From the low point on the road, we headed up the switchbacks toward one of the coolest (and tallest) waterfalls I’ve ever seen. The trail takes you up and over the top of the waterfall to its feeder, Geneva Lake. Jonathan and I were lucky enough to have an amazing camp spot all to ourselves with a few out over the lake to the peaks beyond.
Not a person in sight! Until I took off my pants, that is… Alas. Someone was hiking up toward us, enjoying the view and wondering, “Is that a butt?!” Yep. It was a butt.
Anyway, after snagging a sweet spot right by our trail junction for the morning, we cooked up some couscous (pine nut, my favorite flavor) and settled in for another chilly night. We woke up bright and early and ready to tackle the high point of the trail: Snowmass Mountain!
Snowmass comes in just over 14K at 14,092ft, but it’s definitely not your Elbert/Massive walk in the park. Coming from Geneva Lake, Jonathan and I had decided to go up the non-standard West Slopes route, which is infamously chossy, and back down the standard East Slopes to Snowmass Lake. The initial part of the climb was incredibly enjoyable and the rock was much more stable than we expected (likely because we started early and the ground was still half-frozen).
Once we got above around 13,600ft or so, however, the push to the summit was a bit of a sketch-fest—not least because there was a thin film of ice across the rocks. We each picked our own way up the end of a loose, treacherous gully. Turns out, hiking up 3rd to 4th class 14ers with a full backpack is hard work! But we made it and had a sunny victory snack on the summit. I found this dope natural recliner, which Jonathan preceded to commandeer for himself:
Although the West Slopes summit push was chossy, we soon forgot all about it as we slipped and slithered our way down the massive choss field that is Snowmass’ standard route. Oof. Here’s me descending the rockpile:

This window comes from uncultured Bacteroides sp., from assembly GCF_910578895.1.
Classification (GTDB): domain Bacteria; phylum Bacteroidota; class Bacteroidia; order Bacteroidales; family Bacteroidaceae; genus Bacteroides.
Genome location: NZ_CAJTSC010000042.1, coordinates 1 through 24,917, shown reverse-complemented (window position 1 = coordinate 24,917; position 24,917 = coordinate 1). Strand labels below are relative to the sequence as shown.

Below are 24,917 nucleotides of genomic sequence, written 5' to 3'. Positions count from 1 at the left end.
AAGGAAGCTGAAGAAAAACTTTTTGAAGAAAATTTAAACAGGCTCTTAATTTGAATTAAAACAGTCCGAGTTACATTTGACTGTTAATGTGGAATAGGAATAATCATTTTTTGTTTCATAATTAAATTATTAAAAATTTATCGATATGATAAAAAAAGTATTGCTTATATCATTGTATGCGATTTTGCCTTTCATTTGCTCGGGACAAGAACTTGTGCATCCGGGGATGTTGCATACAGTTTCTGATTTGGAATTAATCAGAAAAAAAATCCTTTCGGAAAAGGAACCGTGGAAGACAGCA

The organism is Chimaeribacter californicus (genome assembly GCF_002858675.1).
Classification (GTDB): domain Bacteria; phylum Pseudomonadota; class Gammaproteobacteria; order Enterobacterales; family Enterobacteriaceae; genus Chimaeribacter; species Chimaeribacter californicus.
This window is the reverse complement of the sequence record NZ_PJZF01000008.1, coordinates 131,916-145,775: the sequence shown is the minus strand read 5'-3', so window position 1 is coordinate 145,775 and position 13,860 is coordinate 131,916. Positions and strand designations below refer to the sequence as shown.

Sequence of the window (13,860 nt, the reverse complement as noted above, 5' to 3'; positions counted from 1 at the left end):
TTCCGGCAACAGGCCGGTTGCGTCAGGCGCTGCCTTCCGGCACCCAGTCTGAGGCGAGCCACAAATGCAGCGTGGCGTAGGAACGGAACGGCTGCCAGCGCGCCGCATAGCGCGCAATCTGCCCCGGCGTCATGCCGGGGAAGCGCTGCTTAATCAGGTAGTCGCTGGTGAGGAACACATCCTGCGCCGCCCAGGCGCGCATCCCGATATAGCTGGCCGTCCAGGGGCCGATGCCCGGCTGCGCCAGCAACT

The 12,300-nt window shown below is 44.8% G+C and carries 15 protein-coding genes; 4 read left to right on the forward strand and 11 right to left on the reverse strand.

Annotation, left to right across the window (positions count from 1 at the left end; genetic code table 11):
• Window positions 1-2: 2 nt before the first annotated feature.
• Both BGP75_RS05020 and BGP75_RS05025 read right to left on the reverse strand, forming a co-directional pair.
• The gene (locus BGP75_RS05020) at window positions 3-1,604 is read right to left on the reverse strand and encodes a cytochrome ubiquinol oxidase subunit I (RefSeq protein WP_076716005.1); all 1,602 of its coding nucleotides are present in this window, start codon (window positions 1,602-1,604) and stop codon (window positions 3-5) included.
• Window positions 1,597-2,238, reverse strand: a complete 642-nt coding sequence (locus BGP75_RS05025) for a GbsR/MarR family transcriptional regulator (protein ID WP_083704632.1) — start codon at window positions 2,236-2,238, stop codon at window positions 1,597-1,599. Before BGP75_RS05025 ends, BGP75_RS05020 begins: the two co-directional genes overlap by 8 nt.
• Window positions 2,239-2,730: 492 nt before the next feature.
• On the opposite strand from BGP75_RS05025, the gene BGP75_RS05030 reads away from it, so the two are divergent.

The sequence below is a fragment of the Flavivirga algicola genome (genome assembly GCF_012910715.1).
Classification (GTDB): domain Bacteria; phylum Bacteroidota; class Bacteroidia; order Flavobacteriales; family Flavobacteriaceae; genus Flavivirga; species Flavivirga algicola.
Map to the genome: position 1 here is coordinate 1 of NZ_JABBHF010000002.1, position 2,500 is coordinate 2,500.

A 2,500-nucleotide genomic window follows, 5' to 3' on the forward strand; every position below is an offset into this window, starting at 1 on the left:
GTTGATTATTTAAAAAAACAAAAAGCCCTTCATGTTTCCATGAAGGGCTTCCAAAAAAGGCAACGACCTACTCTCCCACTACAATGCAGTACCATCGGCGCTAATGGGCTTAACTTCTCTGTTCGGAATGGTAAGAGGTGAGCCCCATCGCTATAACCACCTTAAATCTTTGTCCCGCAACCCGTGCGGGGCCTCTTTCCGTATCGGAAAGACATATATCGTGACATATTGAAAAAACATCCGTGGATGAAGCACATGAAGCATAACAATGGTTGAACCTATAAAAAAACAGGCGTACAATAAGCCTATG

We finished off our trip with a refreshing (read: freeeezing) swim in Snowmass Lake. Can’t miss out on a skinny dip on a hot afternoon!
From Snowmass Lake, the trail descends 8 miles or so at an easy grade back to the trailhead. We cruised to the end, though not without sore legs, and passed about 100 small children in backpacking groups (the Snowmass Lake Trail is ridiculously popular, so I’d recommend trying to hit it on a weekday or off-season, if possible). We grabbed a burger in Aspen and headed back to Rifle for another two days of climbing.
All in all, the gear test was a great success. Jonathan tested the temperature limits of his warm weather sleeping quilt, and I decided that my hiking shirt wasn’t just right. Look for reviews of individual gear items coming soon! Overall, our gear functioned near-perfectly and we came back feeling confident that our setups were NZ-ready.
A quick side note: the one really critical piece of gear that I did not get to test was my new backpack. I’m a diva and ordered a custom pack that I won’t get until we arrive in Saint Louis just a week or so before we leave. Fingers crossed! On this trip, I used the ULA CDT, which was my pack on the PCT. It’s fine for light loads, but doesn’t carry weight very nicely (being frameless and all). It really doesn’t carry a bear can with grace—even a small one—and tends to chafe on my back. I’m so ready for my shiny new pack!
As of today, we’ve given our notice at work, sold our car, and paid our rent for the final month in Boulder. We head to Vermont at the end of October to kick off our U.S. tour before flying out of Houston in mid-November. There’s lots more to do, but it feels so close I can almost taste it.